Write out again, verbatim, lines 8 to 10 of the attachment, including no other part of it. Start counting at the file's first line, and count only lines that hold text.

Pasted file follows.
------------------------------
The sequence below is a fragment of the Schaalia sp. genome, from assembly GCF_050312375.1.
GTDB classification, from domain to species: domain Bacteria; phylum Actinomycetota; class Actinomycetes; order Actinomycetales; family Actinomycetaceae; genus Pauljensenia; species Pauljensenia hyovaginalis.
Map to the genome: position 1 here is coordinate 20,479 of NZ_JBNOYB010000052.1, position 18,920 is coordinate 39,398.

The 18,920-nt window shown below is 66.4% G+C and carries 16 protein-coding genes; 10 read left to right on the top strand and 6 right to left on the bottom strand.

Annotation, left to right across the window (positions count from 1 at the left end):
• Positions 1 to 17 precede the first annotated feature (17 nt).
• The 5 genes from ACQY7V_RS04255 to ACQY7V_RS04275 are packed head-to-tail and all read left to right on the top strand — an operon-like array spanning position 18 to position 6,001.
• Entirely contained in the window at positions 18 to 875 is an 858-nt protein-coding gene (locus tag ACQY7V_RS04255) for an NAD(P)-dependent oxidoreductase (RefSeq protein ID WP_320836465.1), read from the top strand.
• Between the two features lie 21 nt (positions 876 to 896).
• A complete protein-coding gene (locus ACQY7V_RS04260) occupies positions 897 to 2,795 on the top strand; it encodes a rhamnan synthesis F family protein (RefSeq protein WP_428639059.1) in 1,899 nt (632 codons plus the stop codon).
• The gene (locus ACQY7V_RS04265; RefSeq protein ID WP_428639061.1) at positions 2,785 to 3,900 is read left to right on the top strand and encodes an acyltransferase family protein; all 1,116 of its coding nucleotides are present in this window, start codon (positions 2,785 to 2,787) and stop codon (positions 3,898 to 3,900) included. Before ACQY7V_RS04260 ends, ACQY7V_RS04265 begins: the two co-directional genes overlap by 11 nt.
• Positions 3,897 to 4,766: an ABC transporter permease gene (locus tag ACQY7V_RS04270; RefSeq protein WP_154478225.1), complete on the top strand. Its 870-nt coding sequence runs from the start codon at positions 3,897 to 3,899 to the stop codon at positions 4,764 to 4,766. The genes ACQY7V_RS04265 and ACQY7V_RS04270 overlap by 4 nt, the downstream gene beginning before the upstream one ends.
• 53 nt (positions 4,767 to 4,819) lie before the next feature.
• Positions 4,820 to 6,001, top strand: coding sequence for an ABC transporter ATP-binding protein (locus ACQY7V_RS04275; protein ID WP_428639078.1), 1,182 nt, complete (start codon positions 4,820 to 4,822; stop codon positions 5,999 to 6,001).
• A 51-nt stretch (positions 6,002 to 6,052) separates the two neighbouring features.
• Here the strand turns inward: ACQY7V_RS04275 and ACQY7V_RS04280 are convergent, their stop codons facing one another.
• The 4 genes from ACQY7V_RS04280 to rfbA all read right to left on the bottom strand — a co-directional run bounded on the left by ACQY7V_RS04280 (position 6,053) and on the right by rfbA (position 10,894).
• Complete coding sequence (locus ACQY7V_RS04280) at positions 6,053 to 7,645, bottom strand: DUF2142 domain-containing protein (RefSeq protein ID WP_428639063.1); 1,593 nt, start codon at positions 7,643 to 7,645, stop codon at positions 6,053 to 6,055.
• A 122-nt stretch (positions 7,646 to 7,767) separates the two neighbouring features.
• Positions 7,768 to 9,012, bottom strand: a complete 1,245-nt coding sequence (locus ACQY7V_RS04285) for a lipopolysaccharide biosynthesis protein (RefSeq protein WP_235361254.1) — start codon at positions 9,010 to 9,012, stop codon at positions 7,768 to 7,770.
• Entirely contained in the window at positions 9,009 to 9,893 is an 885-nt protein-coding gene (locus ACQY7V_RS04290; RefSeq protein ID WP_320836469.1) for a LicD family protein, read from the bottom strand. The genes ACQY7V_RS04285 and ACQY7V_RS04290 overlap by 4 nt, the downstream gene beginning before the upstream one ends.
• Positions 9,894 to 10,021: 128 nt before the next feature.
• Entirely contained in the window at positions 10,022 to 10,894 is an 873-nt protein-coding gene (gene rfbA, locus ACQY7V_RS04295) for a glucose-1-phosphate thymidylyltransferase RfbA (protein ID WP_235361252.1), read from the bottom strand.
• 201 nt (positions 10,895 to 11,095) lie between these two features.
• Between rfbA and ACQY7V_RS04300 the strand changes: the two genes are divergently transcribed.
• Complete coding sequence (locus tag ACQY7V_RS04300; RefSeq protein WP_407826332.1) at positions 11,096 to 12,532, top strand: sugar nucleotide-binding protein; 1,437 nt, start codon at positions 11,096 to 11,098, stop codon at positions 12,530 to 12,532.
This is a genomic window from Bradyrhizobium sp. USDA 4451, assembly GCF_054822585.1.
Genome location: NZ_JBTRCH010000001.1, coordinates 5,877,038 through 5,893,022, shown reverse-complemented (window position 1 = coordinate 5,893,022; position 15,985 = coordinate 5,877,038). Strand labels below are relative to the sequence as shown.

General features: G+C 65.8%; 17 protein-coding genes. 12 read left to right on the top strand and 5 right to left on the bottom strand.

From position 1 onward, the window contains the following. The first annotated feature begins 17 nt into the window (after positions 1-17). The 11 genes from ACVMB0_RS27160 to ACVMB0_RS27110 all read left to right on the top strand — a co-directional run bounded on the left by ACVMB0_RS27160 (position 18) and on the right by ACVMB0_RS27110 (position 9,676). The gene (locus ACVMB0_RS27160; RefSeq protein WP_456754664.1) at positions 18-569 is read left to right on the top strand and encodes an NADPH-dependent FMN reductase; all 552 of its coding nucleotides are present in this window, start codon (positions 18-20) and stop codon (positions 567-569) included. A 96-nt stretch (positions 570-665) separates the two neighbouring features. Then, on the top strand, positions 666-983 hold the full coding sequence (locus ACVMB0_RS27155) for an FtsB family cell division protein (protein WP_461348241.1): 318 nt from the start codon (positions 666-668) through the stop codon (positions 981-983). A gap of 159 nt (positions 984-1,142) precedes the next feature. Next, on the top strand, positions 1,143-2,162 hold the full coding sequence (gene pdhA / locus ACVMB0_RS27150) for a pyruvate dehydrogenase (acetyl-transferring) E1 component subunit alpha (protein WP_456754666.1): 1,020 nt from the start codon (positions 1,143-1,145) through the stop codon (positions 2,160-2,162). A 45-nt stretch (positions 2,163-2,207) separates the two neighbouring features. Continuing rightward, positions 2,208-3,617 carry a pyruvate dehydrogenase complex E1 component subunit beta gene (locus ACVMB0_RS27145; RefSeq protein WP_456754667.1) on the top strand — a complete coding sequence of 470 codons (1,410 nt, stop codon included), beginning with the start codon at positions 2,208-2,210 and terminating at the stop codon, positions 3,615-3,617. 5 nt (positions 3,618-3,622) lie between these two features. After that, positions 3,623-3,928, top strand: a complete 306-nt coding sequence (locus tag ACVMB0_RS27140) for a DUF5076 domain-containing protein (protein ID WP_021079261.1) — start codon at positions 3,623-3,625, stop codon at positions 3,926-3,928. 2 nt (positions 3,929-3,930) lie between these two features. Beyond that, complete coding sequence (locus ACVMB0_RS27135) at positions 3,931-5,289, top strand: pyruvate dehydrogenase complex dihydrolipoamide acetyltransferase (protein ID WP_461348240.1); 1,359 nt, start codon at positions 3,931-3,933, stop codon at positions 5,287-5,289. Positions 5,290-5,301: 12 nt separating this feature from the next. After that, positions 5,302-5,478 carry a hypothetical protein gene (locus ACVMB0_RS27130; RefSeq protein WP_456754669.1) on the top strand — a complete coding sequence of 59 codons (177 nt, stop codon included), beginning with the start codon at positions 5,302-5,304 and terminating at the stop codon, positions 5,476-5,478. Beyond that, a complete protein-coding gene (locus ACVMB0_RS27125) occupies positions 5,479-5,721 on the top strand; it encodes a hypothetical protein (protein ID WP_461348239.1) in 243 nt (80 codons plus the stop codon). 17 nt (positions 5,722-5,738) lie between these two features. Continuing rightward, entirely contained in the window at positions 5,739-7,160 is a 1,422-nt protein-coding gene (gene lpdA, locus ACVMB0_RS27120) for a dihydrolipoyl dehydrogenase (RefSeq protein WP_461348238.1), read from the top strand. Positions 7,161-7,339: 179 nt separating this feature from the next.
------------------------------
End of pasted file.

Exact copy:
• Entirely contained in the window at positions 18 to 875 is an 858-nt protein-coding gene (locus tag ACQY7V_RS04255) for an NAD(P)-dependent oxidoreductase (RefSeq protein ID WP_320836465.1), read from the top strand.
• Between the two features lie 21 nt (positions 876 to 896).
• A complete protein-coding gene (locus ACQY7V_RS04260) occupies positions 897 to 2,795 on the top strand; it encodes a rhamnan synthesis F family protein (RefSeq protein WP_428639059.1) in 1,899 nt (632 codons plus the stop codon).